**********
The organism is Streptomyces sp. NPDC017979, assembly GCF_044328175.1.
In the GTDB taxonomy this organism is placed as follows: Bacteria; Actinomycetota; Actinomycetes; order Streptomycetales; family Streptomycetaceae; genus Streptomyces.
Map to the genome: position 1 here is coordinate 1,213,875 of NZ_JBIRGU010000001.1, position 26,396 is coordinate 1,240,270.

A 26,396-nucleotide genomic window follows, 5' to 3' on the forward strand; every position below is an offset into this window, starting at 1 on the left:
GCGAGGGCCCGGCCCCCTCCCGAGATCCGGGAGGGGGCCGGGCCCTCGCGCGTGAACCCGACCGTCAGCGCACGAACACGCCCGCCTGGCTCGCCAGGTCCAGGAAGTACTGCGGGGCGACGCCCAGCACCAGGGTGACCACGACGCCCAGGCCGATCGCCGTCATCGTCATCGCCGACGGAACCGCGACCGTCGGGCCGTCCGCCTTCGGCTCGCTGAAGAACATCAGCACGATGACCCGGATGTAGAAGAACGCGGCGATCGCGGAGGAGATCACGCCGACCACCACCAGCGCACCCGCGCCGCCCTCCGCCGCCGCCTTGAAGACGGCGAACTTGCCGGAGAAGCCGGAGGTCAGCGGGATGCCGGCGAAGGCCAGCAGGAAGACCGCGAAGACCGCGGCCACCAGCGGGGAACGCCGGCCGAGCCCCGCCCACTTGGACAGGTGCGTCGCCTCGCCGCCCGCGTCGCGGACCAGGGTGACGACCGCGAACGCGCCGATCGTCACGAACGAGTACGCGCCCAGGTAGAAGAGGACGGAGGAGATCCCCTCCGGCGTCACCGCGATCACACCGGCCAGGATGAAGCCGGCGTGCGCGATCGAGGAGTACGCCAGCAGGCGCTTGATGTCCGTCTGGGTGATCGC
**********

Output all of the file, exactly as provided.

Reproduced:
The organism is Streptomyces sp. NPDC017979, assembly GCF_044328175.1.
In the GTDB taxonomy this organism is placed as follows: Bacteria; Actinomycetota; Actinomycetes; order Streptomycetales; family Streptomycetaceae; genus Streptomyces.
Map to the genome: position 1 here is coordinate 1,213,875 of NZ_JBIRGU010000001.1, position 26,396 is coordinate 1,240,270.

A 26,396-nucleotide genomic window follows, 5' to 3' on the forward strand; every position below is an offset into this window, starting at 1 on the left:
GCGAGGGCCCGGCCCCCTCCCGAGATCCGGGAGGGGGCCGGGCCCTCGCGCGTGAACCCGACCGTCAGCGCACGAACACGCCCGCCTGGCTCGCCAGGTCCAGGAAGTACTGCGGGGCGACGCCCAGCACCAGGGTGACCACGACGCCCAGGCCGATCGCCGTCATCGTCATCGCCGACGGAACCGCGACCGTCGGGCCGTCCGCCTTCGGCTCGCTGAAGAACATCAGCACGATGACCCGGATGTAGAAGAACGCGGCGATCGCGGAGGAGATCACGCCGACCACCACCAGCGCACCCGCGCCGCCCTCCGCCGCCGCCTTGAAGACGGCGAACTTGCCGGAGAAGCCGGAGGTCAGCGGGATGCCGGCGAAGGCCAGCAGGAAGACCGCGAAGACCGCGGCCACCAGCGGGGAACGCCGGCCGAGCCCCGCCCACTTGGACAGGTGCGTCGCCTCGCCGCCCGCGTCGCGGACCAGGGTGACGACCGCGAACGCGCCGATCGTCACGAACGAGTACGCGCCCAGGTAGAAGAGGACGGAGGAGATCCCCTCCGGCGTCACCGCGATCACACCGGCCAGGATGAAGCCGGCGTGCGCGATCGAGGAGTACGCCAGCAGGCGCTTGATGTCCGTCTGGGTGATCGC